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How to use Font Awesome icons within CSS

Font Awesome is an incredible free icon font library that you can use on your website.

I’ve already shared a post all about using Font Awesome to create social media icons using HTML and then using CSS to style these icons, but I wanted to write a post about using icons within CSS itself.

A few weeks ago I needed to use some Font Awesome icons within CSS for the first time, and I really struggled to find a straightforward tutorial to help me. The main problem was I couldn’t understand why some icons were working and displaying correctly while others weren’t, and instead a blank box was being displayed on the website.

I finally managed to work it out after reading about 10 articles, but it inspired me to write my own post to help out anyone else struggling to get to grips with Font Awesome in CSS.

In this post I’ll show you how to use Font Awesome icons in CSS.

This post was originally published on 17th May 2018 and was last updated on 6th November 2019. 

1 | Install Font Awesome on your website

Firstly, if you haven’t already installed Font Awesome on your website, you will need to do this now.

Head over to the Start page on the Font Awesome website. If you haven’t used Font Awesome before you will be asked to signup to create your first kit. A kit is essentially your own custom code which you can use to install Font Awesome on your website Don’t worry, it’s complete free! All you need to do is enter your email address and then click Send Kit Code.

You will then be sent an email to the email address you entered. Open up this email and click the link to confirm your email address.

Next you’ll be asked to choose a password for your Font Awesome account. Once you’re done, click Set Password and Continue.

On the next screen you’ll be asked for some extra details about yourself such as your name, but you can skip this if you wish.

Eventually, you will get to your kit page and near the top of this page you will find your kit code which looks like this:

Copy this code by clicking Copy Kit Code and then paste this in between the <head> tags on your website. Once you have done this, you can start using Font Awesome on your website.

2 | Choose your icon

Now that we have installed Font Awesome on our website, let’s head back to the Font Awesome website to pick an icon we want to use. Click on Icons at the top of the page and use the search on the icons page to find an icon you would like to use. I’m going to use the heart icon, for example. Click on the icon you wish to use.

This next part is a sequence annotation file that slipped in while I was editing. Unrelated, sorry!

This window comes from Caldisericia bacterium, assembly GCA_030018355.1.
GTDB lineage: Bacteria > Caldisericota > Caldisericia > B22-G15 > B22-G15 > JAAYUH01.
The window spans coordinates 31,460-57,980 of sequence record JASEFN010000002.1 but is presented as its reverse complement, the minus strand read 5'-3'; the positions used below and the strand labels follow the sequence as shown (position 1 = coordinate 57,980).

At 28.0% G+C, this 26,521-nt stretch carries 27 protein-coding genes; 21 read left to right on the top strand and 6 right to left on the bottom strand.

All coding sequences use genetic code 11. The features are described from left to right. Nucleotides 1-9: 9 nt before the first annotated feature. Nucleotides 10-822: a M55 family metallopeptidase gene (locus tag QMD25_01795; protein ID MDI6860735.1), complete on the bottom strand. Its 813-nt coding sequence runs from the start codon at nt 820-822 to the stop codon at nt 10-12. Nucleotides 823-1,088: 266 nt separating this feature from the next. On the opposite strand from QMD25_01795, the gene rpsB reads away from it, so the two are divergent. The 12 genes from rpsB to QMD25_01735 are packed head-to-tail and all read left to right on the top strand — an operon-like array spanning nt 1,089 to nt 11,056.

Font Awesome icon search | HollyPryce.com

On the icon detail page you will see a little bit of code called unicode. It’s normally at the top of the page and looks like this …

Icon unicode Font Awesome | HollyPryce.com

This is the code we are going to use in our CSS to display this icon, so it’s important to make a note of it, or leave the tab open for future reference.

3 | Set up your icon using CSS

To use the unicode we’ve found on the Font Awesome in CSS we need to use the CSS content property:

content: " ";

As you may or may not know, the CSS content property can only be used with the ::before and ::after pseudo-elements. ::before is used to add content before an element, and ::after is used to add content after an element.

For the purpose of this tutorial, I’m going to add an icon before a h1 header(<h1> </h1>), so my selector would look a little something like this:

h1::before {


If I wanted to add my icon after my heading the CSS would look like this:

h1::after {


Let’s start by adding out unicode for the heart icon as the value for the content property:

h1::before {
   content: "\f004";

Notice that I have put a backslash ( \ ) before the unicode. If you don’t put this backslash in front of the unicode then the unicode will be displayed on the website rather than the icon.

Next, we need to add in the font family property, and the value we are going to use is “Font Awesome 5 Free” because we are using the free version of Font Awesome version 5.

h1::before {
   content: "\f004";
   font-family: "FontAwesome";

Font Awesome heart icon | HollyPryce.com

Some icons require you to declare a font weight or else they won’t show properly. If you do need to declare font weight I recommend using 600 as the value:

font-weight: 600;

Interestingly, if you set the font weight of the heart icon, it will change from the outlined heart to a filled in heart.

Font Awesome heart icon | HollyPryce.com

Here’s the code in action…

Just to make everything super clear, here is the code in action. As you can see I’ve added some spacing in between the text and the icon to make it clearer.

See the Pen
Font Awesome in CSS
by Holly Pryce (@hollypryce)
on CodePen.

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Do you use Font Awesome? Or do you prefer a different icon font library? Let me know in the comments.

How to use Font Awesome icons within CSS | HollyPryce.com


  1. Leander says:

    Thank you for taking time out to do this. This gave me an overview of the FontAwesome library that I hadn’t seen in a comprehensive one-stop article. I was looking for a way to get these SSSSS out of my product review ratings and someone told me about substituting the FA library. I use FA icons in Elementor, so I think it’s already loaded on my site. Just can’t figure our how to replace the Woocommerce stars (SSS) with it. But still I wanted to thank you for the enlightenment.

    • Holly Pryce says:

      Hey Leander,

      I’m glad this post helped. 🙂 If I figure out how to override the WooCommerce star icons I’ll be sure to write a tutorial on how to do this!

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